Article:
cook, how to live in China. So if my bold, educated sister needed help from the
Chinese while she lived in their country, how much more do these refugees, who
are mostly illiterate even in their own language, have little to no schooling, and
are beaten down from years in refugee camps, need our help to navigate life in
I could go on and on
about the Chin, and refugees in general, but if you are interested in more
information about them or the specifics of this type of ministry, you can visit
this link:
If this
resonates with you at all, I would encourage you to look for refugees in your
area. You could try to find connections through schools or churches near lower-income
apartment complexes. You could look up resettlement agencies located in your
area. You don’t need a large ministry to get involved with—just find a family
(sometimes the hardest part) and begin a friendship with them. Ask to help them
with their mail. Or cook a meal together—I’ve found the Chin love spaghetti! Once
you develop a friendship and they know you are going to keep coming back, they
will open up to you and the ways you can help them will be countless.
And don’t
give up. Whether it’s helping refugees or whatever your passion is, hang in
there if connecting with it is not coming easily. I knew I wanted to serve the
poor and oppressed, and I especially have a heart for those from third-world
countries. But I didn’t know how to do that where I was living, short of
mission trips.
My husband
and I wanted to serve together, and once we had kids, we wanted to serve as a
family. So for the 13 years of our marriage, we tried about everything we could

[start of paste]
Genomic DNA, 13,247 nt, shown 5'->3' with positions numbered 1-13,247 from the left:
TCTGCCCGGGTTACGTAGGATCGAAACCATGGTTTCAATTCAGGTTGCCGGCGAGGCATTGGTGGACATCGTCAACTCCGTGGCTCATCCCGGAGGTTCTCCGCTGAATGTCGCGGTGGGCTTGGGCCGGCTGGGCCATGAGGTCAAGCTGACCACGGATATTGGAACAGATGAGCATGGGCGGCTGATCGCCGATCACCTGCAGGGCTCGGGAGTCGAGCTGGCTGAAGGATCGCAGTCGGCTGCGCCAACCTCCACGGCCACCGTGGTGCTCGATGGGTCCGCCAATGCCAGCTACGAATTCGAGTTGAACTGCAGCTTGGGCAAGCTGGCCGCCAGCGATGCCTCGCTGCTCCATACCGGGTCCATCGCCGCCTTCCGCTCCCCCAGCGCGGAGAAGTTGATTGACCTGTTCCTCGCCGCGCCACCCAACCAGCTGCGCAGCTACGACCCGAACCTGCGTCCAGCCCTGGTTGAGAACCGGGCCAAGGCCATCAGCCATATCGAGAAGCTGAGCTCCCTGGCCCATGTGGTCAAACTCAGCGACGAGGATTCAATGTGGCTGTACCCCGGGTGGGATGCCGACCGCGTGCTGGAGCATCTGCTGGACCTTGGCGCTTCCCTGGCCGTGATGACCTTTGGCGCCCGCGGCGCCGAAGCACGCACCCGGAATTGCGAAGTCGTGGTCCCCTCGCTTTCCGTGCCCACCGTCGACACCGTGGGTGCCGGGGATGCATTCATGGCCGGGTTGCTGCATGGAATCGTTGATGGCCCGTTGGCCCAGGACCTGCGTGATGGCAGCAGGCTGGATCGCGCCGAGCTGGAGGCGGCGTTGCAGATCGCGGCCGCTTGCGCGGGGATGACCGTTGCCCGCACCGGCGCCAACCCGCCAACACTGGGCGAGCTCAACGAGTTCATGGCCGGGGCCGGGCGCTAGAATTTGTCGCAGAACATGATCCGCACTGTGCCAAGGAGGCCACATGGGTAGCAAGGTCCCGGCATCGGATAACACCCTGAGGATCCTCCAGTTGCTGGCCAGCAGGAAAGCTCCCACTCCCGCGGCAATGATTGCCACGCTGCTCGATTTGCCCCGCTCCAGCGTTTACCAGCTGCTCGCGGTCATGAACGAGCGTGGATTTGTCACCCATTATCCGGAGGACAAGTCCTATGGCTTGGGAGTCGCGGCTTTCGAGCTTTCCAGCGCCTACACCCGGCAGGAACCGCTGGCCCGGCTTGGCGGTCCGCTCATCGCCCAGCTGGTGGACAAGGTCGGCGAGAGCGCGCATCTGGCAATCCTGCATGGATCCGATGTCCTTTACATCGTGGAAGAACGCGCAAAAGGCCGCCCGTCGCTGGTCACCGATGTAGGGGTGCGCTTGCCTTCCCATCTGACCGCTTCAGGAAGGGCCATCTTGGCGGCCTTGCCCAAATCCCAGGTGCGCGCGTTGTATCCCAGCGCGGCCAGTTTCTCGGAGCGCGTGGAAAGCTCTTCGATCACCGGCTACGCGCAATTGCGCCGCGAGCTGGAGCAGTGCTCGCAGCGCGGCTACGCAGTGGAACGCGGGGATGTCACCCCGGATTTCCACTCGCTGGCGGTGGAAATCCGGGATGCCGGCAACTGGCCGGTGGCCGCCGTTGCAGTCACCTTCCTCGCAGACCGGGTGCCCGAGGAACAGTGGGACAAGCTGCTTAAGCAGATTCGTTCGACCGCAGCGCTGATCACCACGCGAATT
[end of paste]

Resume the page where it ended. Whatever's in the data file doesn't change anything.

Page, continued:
find locally in addition to international mission trips: nursing homes, Habitat
for Humanity, student mentoring, inner city ministries, ESL for Spanish
speakers, soup kitchens, Thanksgiving and Christmas outreaches. But we always
found the ministry wasn’t exactly for us, wasn’t where our hearts were, or wasn’t
close enough for it to become a lifestyle for us.
But we kept
praying and we kept trying. It wasn’t until 18 months ago that we got connected
with the Chin Refugee Ministry, and it was actually through contacts made
during those years of trying out various ministries. I am overjoyed to be able
to use my gifts and passions in a ministry that feels tailor made for me (thank
You, God!) but I still remember that frustration of desperately wanting a way
to serve and not finding it.
If that is
you, hang on—keep praying as the persistent widow of Luke 18, keep trying out
things that might be a possibility, and trust that God will guide you to that
place He has for you and equip you with everything good for doing His will.

2 thoughts on “The Potters’ Chin”

  1. I'm posting the comments of our friend Lynda Steuer, who recently moved to Ethiopia with her family as missionaries. (She couldn't get the blog to open there, so I sent it via e-mail. I thought her comments were too good to miss):

    Thanks this is great and she is so right on! I worked (mostly with Eritrean Christians) in the Albany area. Living in another culture really helps me appreciate how difficult the culture shock would be coming to the US especially from a very community based culture to ours and refugees often feel so isolated especially having issues with language. Here I'm effectively illiterate and need a lot of help, which thankfully most Ethiopians are happy to give. We are encouraged and helped by strangers at every turn. It would be so nice if American Christ followers would also take that lead in the US!

  2. Jen- this is great! Thanks for sharing. I loved reading and hearing more of your heart. So thankful for you and Dan and am always so encouraged to hear how the Lord is working in and through you both!